Anti-terror arrests down but police investigations at record level

Arrests for terrorism-related activity have fallen by nearly a third, official figures show.

The number of suspects held in the year to the end of September, 317, was down by 31% compared with 462 in the previous year.

The Home Office said the decrease is partly due to a relatively large number of arrests in the 12 months from October 2016 – a period which included investigations in the wake of the attacks in London and Manchester.

Police say the fall should not be seen as an indication of a reduction in the threat.

Terrorism-related arrests in Great Britain
Terrorism-related arrests in Great Britain

Deputy Assistant Commissioner Dean Haydon, senior national co-ordinator for counter-terrorism policing, said: “This is the fourth consecutive year where we’ve seen the number of counter-terrorism related arrests exceed 300 – a level that hadn’t been reached prior to that since we began to record this data in 2001.

“It reflects the fact that in recent times we have seen a genuine step-change in terrorist activity, but equally, that we are meeting this with increased activity from the police and security services in order to keep the public safe.

“Since March 2017, working with UK intelligence services, we’ve foiled a total of 17 attack plots.

“At any given time, we are also working on some 700 live CT (counter-terrorism) investigations involving around 3,000 individuals and this record level of activity shows no sign of abating.”

Mr Haydon also emphasised the importance of public help and vigilance.

He added: “In the run-up to the Christmas and New Year period, I would urge everyone to remain vigilant and act if they see anything suspicious by reporting it to us.”

The Home Office figures, which cover the use of anti-terrorism powers in Britain, revealed:

– The number of people in custody for terrorism-related offences, 224, was the highest since data collection started nearly a decade ago

– In the year to September, 22 of those arrested were aged under 18 – the highest number for an equivalent period recorded in arrest statistics dating back to 2001

– There were falls across all ethnic groups, with the proportion of those arrested who were Asian (33%) lower than those who were white (40%)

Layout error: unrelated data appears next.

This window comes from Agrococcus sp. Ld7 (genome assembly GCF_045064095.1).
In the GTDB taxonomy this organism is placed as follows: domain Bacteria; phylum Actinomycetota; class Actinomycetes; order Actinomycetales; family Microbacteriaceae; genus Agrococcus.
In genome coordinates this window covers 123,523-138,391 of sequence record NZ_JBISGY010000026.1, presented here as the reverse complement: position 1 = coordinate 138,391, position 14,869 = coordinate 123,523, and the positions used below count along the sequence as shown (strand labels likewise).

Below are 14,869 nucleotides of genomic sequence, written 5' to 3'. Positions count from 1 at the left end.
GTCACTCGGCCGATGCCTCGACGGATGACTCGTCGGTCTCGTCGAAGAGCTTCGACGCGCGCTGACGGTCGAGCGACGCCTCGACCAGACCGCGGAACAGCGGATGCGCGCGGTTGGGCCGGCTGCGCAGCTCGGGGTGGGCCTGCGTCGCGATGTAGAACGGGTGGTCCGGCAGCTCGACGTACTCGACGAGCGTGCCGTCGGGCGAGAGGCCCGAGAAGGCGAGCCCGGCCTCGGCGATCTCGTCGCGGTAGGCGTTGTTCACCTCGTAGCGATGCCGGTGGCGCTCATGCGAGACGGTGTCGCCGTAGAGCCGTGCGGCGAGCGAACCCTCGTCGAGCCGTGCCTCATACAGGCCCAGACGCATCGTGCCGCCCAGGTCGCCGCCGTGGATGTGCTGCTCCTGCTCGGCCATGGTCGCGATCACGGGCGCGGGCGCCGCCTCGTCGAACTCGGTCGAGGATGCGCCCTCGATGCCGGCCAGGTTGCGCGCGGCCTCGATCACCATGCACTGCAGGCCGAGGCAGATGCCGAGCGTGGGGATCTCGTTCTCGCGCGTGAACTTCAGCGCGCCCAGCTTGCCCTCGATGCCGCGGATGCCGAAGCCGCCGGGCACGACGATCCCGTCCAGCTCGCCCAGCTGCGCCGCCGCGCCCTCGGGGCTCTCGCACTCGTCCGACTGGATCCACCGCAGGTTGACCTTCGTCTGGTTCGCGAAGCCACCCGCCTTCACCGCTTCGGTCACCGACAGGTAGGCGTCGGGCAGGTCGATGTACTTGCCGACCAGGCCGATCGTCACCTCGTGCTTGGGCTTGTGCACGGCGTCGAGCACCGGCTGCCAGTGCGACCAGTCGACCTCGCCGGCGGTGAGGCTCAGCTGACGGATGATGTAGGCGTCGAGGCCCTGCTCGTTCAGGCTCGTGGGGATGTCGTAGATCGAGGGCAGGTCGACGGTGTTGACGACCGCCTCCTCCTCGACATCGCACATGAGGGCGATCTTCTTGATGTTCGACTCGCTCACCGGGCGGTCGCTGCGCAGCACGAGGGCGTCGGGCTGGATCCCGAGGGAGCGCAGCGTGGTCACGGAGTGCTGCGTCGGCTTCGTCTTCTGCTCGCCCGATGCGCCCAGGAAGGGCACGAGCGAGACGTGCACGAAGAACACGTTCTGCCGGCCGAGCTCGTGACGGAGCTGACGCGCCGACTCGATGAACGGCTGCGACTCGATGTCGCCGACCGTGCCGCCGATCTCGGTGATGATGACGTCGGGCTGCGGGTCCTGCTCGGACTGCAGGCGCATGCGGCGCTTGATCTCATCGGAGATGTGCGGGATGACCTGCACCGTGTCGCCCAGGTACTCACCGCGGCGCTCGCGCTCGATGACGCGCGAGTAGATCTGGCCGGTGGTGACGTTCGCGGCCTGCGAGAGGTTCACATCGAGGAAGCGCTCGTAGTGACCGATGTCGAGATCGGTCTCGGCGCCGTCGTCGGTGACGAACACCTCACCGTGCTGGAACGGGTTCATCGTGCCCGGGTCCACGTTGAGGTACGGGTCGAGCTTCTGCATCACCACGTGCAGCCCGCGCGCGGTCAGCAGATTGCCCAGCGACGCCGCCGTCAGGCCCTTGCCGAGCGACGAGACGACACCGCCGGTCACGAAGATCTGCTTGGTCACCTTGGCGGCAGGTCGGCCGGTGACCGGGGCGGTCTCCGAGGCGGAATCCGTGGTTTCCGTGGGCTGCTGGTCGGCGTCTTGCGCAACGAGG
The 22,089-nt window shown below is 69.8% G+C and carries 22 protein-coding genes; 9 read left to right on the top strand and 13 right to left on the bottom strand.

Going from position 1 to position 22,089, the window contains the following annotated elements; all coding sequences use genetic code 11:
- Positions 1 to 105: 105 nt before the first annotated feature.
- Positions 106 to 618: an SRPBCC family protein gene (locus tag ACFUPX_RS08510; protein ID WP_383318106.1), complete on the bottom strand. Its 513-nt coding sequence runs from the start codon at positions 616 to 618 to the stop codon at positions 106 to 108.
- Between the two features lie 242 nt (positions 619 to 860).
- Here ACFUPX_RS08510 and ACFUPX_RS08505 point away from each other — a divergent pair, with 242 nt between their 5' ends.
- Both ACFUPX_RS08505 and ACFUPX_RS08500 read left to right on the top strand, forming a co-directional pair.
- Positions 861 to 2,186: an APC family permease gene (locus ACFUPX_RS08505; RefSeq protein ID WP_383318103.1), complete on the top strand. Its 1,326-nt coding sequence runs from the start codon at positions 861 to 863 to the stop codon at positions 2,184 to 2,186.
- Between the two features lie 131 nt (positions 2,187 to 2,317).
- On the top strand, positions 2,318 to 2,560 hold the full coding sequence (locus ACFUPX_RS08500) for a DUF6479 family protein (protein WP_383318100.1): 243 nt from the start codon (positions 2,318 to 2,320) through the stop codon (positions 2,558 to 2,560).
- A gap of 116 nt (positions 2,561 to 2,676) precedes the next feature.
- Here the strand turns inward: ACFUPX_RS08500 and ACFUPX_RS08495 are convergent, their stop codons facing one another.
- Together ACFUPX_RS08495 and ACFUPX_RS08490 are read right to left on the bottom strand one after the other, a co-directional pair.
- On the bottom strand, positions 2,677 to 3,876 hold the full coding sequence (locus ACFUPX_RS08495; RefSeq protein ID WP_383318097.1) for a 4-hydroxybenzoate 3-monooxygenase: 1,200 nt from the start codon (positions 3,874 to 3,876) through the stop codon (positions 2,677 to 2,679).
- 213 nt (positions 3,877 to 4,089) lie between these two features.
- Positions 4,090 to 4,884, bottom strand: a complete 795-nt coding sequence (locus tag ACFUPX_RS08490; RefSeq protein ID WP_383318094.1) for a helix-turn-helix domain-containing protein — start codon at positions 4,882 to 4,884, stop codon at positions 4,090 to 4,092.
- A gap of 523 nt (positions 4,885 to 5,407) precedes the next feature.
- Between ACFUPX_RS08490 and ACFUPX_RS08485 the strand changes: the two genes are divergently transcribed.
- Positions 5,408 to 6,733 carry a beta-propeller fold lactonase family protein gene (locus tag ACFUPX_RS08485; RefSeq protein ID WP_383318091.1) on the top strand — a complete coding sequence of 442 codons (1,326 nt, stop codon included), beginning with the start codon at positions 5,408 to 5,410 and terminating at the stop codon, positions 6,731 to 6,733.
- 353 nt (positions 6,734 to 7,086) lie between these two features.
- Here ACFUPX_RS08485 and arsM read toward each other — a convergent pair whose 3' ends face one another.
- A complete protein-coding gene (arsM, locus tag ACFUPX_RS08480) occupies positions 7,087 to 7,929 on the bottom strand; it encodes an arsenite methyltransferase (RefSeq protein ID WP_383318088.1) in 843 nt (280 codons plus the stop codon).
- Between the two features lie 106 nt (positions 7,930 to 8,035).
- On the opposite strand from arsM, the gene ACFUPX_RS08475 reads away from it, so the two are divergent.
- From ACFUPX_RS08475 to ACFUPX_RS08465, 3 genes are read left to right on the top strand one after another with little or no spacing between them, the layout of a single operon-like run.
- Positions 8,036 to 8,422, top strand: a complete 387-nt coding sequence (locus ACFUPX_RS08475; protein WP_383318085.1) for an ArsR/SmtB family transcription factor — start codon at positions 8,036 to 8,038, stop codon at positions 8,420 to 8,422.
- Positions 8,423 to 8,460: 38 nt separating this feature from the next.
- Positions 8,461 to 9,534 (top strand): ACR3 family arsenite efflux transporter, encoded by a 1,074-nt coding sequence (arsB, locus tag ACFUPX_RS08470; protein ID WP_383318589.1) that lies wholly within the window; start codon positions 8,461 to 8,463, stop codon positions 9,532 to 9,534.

It emerged in the previous set of figures, covering the 12 months to June, that more white suspects than people of Asian appearance were arrested in a year for the first time in more than a decade.

Persons in custody for terrorism-related offences, by ideology.
Persons in custody for terrorism-related offences, by ideology.

The latest statistics showed that that 205 arrests were registered in the “international” category. This covers suspected activity linked to or motivated by terrorist groups based outside the UK, such as Islamic State.

Sixty-four were logged in the domestic bracket, which includes cases where there is no connection to either Northern Ireland-related or international terrorism.

Further breakdowns are not given but this section would include arrests relating to suspected far-right activity.

Of the 317 arrests: 113 (36%) resulted in a charge, of which 85 were terrorism-related; 165 (52%) people were released without charge; 17 (5%) people were released on bail pending further investigation; 20 (6%) faced “alternative action”; and two cases were pending at the time the data was provided.

Of the 85 individuals charged with a terrorism-related offence, 37 had been prosecuted, all of whom had been convicted.

Forty-seven people were awaiting prosecution and one was not proceeded against.